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The Impacts Of A Microfinance Lending Scheme On Clients In Ghana

Listed author(s):
  • Paul A. Onyina
  • Sean Turnell

Owning to the success of the Grameen Bank and other microfinance institutions in recent years, microfinance institutions’ role as a potential policy tool in poverty alleviation has received considerable attention. Empirical evidence from existing research shows some positive results in poverty reduction from some microfinance programs. This paper adds to existing literature on the industry by evaluating the effects of microfinance on clients who have received loans from the Sinapi Aba Trust of Ghana. Our data show that earlier clients in the program received greater impacts and are more empowered from the program than new clients, even though the latter on average receive larger volumes of credit. We construct empowerment indicators, finding that years of membership duration with the SAT lending scheme matters in empowering clients. The results show that old clients are more likely to purchase assets, expand their businesses, and spend larger amounts on their children’s education than new clients.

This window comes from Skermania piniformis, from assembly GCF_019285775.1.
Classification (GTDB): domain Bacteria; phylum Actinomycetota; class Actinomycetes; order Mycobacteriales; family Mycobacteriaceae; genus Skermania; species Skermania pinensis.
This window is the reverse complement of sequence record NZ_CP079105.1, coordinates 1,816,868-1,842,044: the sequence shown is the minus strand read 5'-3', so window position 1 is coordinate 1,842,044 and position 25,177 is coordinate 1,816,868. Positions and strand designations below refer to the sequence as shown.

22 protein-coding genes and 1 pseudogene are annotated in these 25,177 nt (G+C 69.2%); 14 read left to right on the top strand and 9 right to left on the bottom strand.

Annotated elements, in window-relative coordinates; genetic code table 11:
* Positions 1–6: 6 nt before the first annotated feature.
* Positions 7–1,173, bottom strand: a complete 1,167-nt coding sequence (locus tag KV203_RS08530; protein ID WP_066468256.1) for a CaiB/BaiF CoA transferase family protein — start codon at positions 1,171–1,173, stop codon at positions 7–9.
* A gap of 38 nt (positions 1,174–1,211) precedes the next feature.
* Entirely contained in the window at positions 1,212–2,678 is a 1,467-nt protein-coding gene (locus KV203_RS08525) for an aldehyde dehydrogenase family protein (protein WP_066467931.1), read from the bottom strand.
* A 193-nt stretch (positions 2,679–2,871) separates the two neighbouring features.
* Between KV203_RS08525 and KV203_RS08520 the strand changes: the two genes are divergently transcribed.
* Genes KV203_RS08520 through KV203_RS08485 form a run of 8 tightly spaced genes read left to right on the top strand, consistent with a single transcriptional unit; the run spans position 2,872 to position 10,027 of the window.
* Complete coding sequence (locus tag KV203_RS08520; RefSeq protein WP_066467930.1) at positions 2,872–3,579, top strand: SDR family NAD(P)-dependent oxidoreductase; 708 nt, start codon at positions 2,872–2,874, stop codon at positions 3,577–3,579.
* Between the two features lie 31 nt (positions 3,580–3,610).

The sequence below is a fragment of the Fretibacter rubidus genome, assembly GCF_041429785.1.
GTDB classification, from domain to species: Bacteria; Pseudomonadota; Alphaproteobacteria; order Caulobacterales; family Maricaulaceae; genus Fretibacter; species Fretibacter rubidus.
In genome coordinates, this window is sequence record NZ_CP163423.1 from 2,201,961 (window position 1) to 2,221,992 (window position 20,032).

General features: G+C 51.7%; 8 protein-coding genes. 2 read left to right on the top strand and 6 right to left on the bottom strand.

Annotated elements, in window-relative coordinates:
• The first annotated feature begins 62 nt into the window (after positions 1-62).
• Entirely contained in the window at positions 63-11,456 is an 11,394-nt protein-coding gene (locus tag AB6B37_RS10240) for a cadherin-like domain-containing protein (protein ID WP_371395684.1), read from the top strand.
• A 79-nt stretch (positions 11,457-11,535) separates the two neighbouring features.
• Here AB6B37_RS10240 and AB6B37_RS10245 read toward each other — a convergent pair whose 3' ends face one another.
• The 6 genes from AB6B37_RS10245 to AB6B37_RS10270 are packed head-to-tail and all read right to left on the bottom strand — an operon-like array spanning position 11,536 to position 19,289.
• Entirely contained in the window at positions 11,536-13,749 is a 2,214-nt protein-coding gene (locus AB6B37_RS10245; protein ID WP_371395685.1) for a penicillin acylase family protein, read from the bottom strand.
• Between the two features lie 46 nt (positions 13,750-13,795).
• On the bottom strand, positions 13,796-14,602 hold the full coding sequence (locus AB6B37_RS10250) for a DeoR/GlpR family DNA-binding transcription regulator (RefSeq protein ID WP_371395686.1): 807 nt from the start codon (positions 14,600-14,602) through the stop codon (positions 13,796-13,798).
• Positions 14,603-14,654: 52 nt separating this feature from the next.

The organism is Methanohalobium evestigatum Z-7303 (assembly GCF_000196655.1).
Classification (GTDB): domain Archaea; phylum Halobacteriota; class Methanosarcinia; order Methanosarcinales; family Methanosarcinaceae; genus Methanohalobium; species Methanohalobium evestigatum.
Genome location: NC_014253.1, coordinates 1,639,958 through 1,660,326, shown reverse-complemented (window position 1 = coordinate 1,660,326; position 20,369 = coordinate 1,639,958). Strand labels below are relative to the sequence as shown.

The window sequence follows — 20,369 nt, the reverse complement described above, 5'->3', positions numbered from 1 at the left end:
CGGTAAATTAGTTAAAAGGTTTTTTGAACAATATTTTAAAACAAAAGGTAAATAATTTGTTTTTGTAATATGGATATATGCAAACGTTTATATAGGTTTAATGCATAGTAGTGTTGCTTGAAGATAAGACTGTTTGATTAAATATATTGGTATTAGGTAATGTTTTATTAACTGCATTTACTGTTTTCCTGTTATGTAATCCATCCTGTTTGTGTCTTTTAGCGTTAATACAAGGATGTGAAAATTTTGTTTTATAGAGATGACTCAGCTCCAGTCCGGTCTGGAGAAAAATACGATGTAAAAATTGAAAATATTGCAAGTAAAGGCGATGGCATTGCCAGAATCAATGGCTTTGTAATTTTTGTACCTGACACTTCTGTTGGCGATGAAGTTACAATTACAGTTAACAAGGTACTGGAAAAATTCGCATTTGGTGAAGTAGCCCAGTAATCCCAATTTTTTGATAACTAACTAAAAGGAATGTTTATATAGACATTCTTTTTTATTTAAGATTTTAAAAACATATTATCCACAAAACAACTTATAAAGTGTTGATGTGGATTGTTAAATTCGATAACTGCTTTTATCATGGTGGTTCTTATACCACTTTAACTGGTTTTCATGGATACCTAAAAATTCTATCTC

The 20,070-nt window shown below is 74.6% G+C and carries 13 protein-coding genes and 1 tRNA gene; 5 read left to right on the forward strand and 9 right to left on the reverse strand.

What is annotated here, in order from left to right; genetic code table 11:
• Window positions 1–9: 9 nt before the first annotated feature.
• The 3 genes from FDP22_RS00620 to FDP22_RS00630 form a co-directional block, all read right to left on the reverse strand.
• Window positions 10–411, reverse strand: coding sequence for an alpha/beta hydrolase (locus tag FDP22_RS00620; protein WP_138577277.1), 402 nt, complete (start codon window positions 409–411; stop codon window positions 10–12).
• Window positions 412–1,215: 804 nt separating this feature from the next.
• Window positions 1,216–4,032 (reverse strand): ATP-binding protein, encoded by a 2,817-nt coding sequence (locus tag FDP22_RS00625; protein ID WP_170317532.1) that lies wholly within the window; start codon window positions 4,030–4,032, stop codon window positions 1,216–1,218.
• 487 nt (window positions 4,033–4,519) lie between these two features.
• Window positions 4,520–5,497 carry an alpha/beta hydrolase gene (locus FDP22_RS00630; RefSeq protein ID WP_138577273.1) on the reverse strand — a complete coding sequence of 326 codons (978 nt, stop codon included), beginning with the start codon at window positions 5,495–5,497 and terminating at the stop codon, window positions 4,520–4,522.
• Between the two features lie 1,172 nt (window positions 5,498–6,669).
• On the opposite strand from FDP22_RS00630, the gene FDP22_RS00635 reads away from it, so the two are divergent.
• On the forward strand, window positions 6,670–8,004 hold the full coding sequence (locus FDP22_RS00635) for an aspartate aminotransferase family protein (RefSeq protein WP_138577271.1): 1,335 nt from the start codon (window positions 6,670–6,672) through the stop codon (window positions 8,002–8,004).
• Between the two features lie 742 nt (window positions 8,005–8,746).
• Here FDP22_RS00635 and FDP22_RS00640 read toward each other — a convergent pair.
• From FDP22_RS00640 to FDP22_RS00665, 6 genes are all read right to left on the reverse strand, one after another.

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Article provided by The Institute for Business and Finance Research in its journal Accounting & Taxation.

Volume (Year): 5 (2013)
Issue (Month): 2 ()
Pages: 79-88

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Handle: RePEc:ibf:acttax:v:5:y:2013:i:2:p:79-88
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